I was recently asked to name a few of my favorite authors. I thought it would be an easy question to answer… and then I proceeded to over-think the question. What, exactly, does that mean, favorite author? Isn’t it the same as asking what one’s favorite books might be?
After pondering the question for a time, I decided that, no, one’s favorite authors are not the same as one’s favorite books, as there are books that I adore but don’t care for anything else the author has written, and there are authors whom I’ll read regardless of the genre or topic the new book they’ve written is in.
My beginning criteria for favorite authors quickly became those authors whom I’ve read 4+ books from. I made the definition more than a trilogy, as most authors nowadays will be almost forced by the publisher to write a trilogy for the sake of money, and just because I want to know how the story ends doesn’t mean I really liked the author or the writing. I’m also straying away from authors whom I’ve only read one “story arc” from, meaning that just because the series included seven books, that doesn’t mean they’ve made my favorite authors list. While this leaves out the wonderful Harry Potter series, as to date I have had no chance to read any of JK Rowling’s other books or stories, it does provide insight on what I might think makes a good author.
My favorite authors are those whose writing compels me to seek out more of their work, rather than just grabbing the next book in the series. The writing adds to my own soul, if I’m allowed to wax poetic, and I feel the world would be a poorer place without their ability.
And yes, I know I’ve given this question and possible answer WAY too much thought. 🙂
So, here’s my first five. This list is in chronological order of when I first read a book from that author, rather than by if I think they’re the “best”. I hope you find my reading journey from childhood interesting.
Maybe later I’ll write on my favorite book series. It’s also an interesting thought that I can think a particular series amazing/fantastic/must reread many times, and yet never really feel the urge to look up any of the author’s other works. Hmm.
Dana’s Favorite Authors:
Laura Ingalls Wilder
I wanted to be Laura for most of my childhood. I had read all of the books in the “main series” by 4th grade, and in 5th grade I gave a presentation on the entire series. In 6th grade I read her biography, and in 8th grade my town librarian helped me to request copies of the articles she had written for the local newspaper in Springfield, MO. In high school I started reading the new books published based on her notes on the lives of her grandparents.
While some of her books discuss Native Americans and African Americans in ways we find unacceptable today, a closer reading of her work shows that she did not agree with everything being said around her, and neither did her parents. She even edited her first edition to correct language about Native Americans that she had not meant as offensive, but later found out it that was. I’ve always loved that about her, that even at nearly 70 she understood that she wasn’t the one who gets to say what’s offensive to oppressed groups. As I grow older, I only learn to appreciate her more.
I’ve read every single work by Asimov that’s been published and is accessible. I even, when I was about 12, started collecting old science fiction magazines that I found at used bookstores so I could read his early stuff. I’ll admit, though, that I’m not a huge fan of the Foundation series.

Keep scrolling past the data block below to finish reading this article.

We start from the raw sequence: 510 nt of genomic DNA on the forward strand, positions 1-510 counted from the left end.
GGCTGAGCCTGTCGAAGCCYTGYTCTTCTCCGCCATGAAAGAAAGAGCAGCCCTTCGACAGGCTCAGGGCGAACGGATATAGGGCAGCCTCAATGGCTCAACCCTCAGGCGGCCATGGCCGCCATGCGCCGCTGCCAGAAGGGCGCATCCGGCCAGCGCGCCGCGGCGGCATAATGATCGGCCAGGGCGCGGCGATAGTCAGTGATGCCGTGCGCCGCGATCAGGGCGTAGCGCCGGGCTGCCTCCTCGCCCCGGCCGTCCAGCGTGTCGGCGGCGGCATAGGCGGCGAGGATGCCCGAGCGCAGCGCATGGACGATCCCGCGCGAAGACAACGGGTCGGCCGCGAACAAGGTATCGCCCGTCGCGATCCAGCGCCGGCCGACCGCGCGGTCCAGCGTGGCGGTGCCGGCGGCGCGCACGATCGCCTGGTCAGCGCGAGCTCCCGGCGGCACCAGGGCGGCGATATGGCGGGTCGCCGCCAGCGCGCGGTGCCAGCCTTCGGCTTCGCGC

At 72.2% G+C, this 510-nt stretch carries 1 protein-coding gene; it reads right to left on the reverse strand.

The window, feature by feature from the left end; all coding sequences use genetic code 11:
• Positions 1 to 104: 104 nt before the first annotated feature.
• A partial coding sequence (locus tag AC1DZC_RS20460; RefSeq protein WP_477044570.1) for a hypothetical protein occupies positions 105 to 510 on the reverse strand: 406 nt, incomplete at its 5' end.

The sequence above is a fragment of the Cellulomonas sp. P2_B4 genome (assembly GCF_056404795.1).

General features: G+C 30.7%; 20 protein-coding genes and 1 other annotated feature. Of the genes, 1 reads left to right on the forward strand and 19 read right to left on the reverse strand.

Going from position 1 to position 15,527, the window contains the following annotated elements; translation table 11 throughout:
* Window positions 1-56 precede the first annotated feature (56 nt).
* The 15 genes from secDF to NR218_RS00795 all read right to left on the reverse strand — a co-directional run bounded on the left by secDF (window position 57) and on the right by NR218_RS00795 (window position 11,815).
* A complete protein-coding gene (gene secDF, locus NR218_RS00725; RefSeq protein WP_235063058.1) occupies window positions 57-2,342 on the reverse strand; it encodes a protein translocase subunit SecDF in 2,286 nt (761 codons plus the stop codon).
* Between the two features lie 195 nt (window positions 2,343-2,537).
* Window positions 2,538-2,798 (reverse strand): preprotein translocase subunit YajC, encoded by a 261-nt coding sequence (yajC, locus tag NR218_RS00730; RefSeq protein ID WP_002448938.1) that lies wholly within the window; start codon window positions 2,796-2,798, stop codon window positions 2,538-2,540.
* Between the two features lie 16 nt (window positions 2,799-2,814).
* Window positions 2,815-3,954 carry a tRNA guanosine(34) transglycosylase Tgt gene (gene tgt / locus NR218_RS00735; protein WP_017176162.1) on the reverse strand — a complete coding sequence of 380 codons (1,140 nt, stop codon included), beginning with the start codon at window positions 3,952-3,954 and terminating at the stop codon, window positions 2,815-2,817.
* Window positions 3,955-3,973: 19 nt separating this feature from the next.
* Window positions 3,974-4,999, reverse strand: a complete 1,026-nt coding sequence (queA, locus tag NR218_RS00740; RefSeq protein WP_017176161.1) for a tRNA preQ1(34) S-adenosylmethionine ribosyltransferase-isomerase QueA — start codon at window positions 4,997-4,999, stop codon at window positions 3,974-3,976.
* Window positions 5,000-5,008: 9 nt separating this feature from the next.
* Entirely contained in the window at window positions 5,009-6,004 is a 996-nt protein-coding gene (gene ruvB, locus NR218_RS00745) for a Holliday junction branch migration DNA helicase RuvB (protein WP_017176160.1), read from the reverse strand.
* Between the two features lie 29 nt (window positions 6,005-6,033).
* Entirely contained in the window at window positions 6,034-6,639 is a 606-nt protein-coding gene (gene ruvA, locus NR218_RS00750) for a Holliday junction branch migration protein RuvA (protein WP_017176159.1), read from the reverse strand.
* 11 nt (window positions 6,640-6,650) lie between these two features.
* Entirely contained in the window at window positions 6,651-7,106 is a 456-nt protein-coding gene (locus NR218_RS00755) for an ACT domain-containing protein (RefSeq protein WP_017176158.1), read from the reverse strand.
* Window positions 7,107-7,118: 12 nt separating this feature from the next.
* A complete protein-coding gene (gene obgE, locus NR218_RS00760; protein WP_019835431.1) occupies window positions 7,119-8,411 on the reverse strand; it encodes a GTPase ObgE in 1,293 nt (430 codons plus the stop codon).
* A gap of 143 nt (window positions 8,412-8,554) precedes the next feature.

His short stories are some of the best I’ve ever read, however, and I’ve always emulated my own writing to his. Robbie will always make me cry, and if you don’t like the novelette The Bicentennial Man, then it’s my firm opinion that you don’t have a heart.
Jean and her writing were crucial to my own development as a writer when I was a teenager. Her Star Trek books are still my all-time favorite, and she’s the first author I had ever written to who responded. She’s the one that really set me down the path of fan fiction, that it was Okay to write about what you love, and her own “fanfics” of Star Trek are still some of my favorite stories ever. Her Savage Empire series is incredible.
Marion Zimmer Bradley
I found Hawkmistress! in a used bookstore when I was about 14, and then preceded to harass my local library for more of her work. I zipped through the rest of the Darkover series, and then read Mists of Avalon. I then ate up all of her short stories, and was heartbroken when she became ill. The books printed in the Darkover series since her death are good, but they are clearly not the completed work of Bradley.
One of her essays on writing explained that she thought of Lew Alton as “her own voice”, and that was the first time anyone had told me that I could write in a “voice” that society said was a man’s.
I’ve re-read Jane Eyre about twice a year at least since my first year of college, and it never gets old. I’ve read her other three published books – Shirley, Villette, and The Professor. I’ve also read her short stories of the Green Dwarf, but I’ve never been able to access her poetry. I’ve read several biographies on her, and heck, I even re-read her letters added to the front of several of her books, honoring certain literary giants of her day. Her writing is beautiful, and her life was tragic. There hasn’t been a movie version yet that I’ve felt did the book justice, though the version with Samantha Morton and Ciarán Hinds comes close.
Just to point out, many of my favorites here have written what we call “fan fiction” today. I don’t think that’s a coincidence. I’m also aware that most of my favorites are women, though that wasn’t by design. Maybe I’ll write another blog soon on that specifically. But for now, I hope you’ve enjoyed learning about these amazing writers. And a little bit about me.